This is all part of the preparation for the catholic festival of Toussaints, or All Saints, which is on the 1st November - and has been since the ninth century. It is one of the main religious observations.
The flowers are for dressing the tombs of deceased relatives. Toussaints, or All Hallows (hallows is the old English for saints), is the day of the dead, the time to remember those who have died. On the day, all the cemeteries are crowded with people coming and going, placing these enormous flowers, or other arrangements, on the graves of their relatives.
Unlike the UK, almost all French people are buried rather than cremated, and have marble memorials, not just headstones, erected over them. It seems that every town, and many villages, have their what used to be called in England memorial masons. There are few such enterprises left in Britain, but they seem to thrive in France. Our part of Normandy is rich in granite, so there are even more firms than usual, cutting and polishing granite tombs, headstones and other memorials. In our village over the last fifty years all of the retail activity has dwindled, so that now there remains a small grocers plus everything else, a butcher two mornings a week, a depot de pain (not even our own boulanger any more). The one thriving business is the funeral director, which has its own granite tomb making arm.
It would be harder to have the same sort of festival in the UK, not only because the catholic influence ended 600 years ago, but because, simply, there are no tombs to visit and leave flowers.
For some reason, chrysanthemums, particularly white ones, are associated with the dead, not a major component of most bouquets of decorative flowers as in Britain; if you are invited to dinner at a French home, do not take chrysanthemums as a gift.
The night before All Saints day was of course 'All Hallows evening' or hallowe'en for short. Whilst there are many who dispute the non christian origin of a celebration at that time of year, there is some evidence of an Irish festival, and certainly most early societies celebrated the end of the harvests, and the preparation for winter around the equinox. That detailed written evidence does not survive is of course because the christian churches suppressed and/or absorbed all the old festivities.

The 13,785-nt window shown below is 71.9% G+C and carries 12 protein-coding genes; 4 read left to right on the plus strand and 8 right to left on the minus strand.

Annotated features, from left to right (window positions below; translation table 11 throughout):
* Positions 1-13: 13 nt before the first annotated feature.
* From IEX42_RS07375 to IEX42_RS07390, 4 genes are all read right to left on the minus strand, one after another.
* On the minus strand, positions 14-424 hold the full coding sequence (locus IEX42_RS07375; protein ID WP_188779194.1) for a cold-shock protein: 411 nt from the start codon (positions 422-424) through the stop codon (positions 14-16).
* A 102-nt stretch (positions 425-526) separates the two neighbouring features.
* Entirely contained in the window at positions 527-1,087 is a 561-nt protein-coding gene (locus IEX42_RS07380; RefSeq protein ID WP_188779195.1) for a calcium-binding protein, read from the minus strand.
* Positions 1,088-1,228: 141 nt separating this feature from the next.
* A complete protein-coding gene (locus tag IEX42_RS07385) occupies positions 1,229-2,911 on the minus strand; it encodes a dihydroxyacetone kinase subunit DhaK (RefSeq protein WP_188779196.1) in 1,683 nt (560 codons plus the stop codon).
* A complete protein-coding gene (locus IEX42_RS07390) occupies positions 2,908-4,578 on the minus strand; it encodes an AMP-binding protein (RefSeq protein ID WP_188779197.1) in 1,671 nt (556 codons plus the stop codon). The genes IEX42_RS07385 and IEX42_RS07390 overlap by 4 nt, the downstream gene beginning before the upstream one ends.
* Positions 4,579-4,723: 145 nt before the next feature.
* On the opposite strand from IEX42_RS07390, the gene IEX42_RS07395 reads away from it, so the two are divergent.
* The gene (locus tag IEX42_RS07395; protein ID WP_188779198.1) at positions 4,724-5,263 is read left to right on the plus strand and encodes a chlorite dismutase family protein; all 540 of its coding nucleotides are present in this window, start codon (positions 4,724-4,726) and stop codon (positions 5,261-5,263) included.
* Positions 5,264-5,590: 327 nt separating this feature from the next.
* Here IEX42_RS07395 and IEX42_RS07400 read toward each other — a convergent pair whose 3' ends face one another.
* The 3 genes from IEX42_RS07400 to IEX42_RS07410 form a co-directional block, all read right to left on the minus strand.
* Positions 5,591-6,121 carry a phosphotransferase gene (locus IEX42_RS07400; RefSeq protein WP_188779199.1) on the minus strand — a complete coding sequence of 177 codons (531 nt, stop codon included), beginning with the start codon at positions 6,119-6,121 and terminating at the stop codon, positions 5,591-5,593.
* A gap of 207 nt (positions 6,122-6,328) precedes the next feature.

What we can see is that there are remnants of common primitive practices. People dressing up in various ways, the presence of or driving out of spirits, the use of lights and candles, rituals not used at other times, are all pretty standard. As is the use of severed heads in one form or another. Real heads, freshly cut off, are I believe no longer that common, but the use of substitutes such as hollowed turnips or pumpkins seems to be increasing.
Halloween used to be a minor regional activity in the UK. In Somerset in the 1940s and 50s it was never mentioned (we had wassailing, much more important, and effective). It was more of an event in the North of England – probably the Norse connection – and Scotland, the Celtic/Gaelic history. Those groups seem to have taken it to North America, where it was expanded and commercialised out all sense.
Twenty years ago, there was no mention of it here in Normandy, but the growing influence of the supermarkets, and their desire to sell more and more of more and more to the public has resulted in halloween becoming a big marketing event. Sadly. The same with Christmas, which was a minor celebration, with a big family meal on Christmas Eve, and not much else. Some churches and civic buildings such as mairies might have been outlined with a string of white bulbs, but now every town tries to outdo its neighbours with the ostentation and in my view vulgarity of its municipal Christmas lights.